Love, sex, and marriage in medieval Europe were hemmed in all around with rules dictated by both the Catholic Church and the social and moral attitudes of the era. Yet lovers still met, married, and had children. With both Church and State looking over their shoulders, though, sometimes, they needed a little a help. They often turned to aphrodisiacs to create love where love did not exist, to be better lovers, or to jump-start procreation. Medieval love potions, powders, charms, and spells were many and varied; some were even deadly, so do not try a medieval aphrodisiac without checking things out for safety first.
Many foods considered aphrodisiacs during the Middle Ages were deemed so because they looked like or shared certain characteristics of human male or female genitalia. For instance, carrots, cucumbers, ginseng, mandrake root, chick peas and pine nuts are just a few of the vivacious vegetables and roots that could put the “love” back into your lover, but the animal kingdom was not reticent in romance either. Oysters, eels, rhinoceros horns, and the body parts of snakes, bulls, rabbits, and beavers were also quite popular.
Pokerounce, a medieval English dish of toasted bread spread with a spicy, warmed honey, was considered an aphrodisiac because it was made up of a number of individual aphrodisiacs. It contained honey, ginger, and pine nuts. Ancient Egyptians had passed down the belief that honey could cure sterility and impotence. Medieval people also felt that it “sweetened” a marriage. Ginger was supposed to stimulate the circulation system and increase the pulse rate. Pine nuts were believed to stimulate the libido. Combining all these aphrodisiacs in one sweet dish, the medieval mind reasoned, was bound to result in a romantic night.
However, medieval people did not rest their chances at love solely on Viagra-like desserts. Many other options, edible and inedible, poisonous and benign, were available to them. According to The Book of Secrets of Albertus Magnus of the Virtues of Herbs, Stones, and Certain Beasts, which dates from 1550, periwinkle, when beaten into a powder with earthworms and cooked in their meat, “will induce love between man and wife.” Henbane will make one attractive to the opposite sex. An eaglestone (which is a type of geode), if hung over one’s left shoulder, “getteth love between the husband and his wife.”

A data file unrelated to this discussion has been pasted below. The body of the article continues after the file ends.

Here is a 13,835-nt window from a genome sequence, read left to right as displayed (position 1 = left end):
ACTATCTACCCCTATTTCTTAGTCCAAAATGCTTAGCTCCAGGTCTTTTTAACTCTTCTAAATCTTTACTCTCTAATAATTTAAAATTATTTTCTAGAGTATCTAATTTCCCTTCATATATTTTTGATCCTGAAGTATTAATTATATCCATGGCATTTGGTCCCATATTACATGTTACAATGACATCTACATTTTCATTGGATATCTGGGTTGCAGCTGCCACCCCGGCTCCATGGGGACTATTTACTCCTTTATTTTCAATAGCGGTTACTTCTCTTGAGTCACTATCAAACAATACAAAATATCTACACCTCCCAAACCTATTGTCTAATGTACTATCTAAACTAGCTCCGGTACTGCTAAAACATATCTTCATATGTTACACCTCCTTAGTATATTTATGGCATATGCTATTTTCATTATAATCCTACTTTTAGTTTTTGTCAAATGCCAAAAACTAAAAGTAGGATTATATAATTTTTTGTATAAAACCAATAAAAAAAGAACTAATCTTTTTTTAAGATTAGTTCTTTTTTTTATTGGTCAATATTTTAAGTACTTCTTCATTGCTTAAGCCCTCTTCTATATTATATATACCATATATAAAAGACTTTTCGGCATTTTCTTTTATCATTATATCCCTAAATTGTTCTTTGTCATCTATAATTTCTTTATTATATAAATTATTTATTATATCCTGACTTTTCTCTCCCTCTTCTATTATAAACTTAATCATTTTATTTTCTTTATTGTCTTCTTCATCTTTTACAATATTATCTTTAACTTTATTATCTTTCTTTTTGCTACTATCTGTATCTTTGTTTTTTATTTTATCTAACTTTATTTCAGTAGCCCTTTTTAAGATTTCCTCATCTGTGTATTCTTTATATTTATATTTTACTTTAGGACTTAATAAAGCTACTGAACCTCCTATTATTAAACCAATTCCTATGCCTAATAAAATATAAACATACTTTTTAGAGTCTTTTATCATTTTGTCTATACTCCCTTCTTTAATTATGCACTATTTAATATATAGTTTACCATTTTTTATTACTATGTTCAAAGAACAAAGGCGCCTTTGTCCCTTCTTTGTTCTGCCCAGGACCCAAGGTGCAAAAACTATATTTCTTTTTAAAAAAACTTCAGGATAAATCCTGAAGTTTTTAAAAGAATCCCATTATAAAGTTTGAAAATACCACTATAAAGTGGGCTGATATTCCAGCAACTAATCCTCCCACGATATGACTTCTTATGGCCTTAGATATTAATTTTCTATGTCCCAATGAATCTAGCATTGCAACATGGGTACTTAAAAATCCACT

In the later part of the Middle Ages, chocolate was also considered an aphrodisiac. The Spanish conquistador, Hernan Cortes, first encountered it during his conquest of the New World in the early sixteenth century. Writing some fifty years after Cortes’s 1521 conquest of Mexico ended, Bernal Diaz of Castillo noted in his book, Verdadera Historia de la Conquista de Nueva Espana(True History of the Conquest of New Spain), that the Aztec emperor Montezuma drank fifty thimble-sized cups of chocolate or xocolatl, as he called it, each day to enhance his libido. When Cortes brought chocolate home to the Spanish royal court, the story of its aphrodisiac properties came with the fashionable new concoction. However, for sixteenth and seventeenth century Europeans, chocolate proved to be a mental aphrodisiac as a well as physical aphrodisiac. Because chocolate was rare and expensive, it became a courtship gift with a message. The suitor hoped that his lady would realize that he had spent a great deal of money on a luxurious gift for her because he valued her and her affections as highly as he valued the chocolate. The gift also showed that he could be a good provider.
Although many aphrodisiacs have been discredited over time, at the dawn of the twenty-first century, chocolate remains a potent aphrodisiac, at least mentally. Still the quintessential Valentine’s Day gift, a present of chocolate is always sure to secure a lady’s affections and has a permanent place in the arsenal men use to win the hearts of women.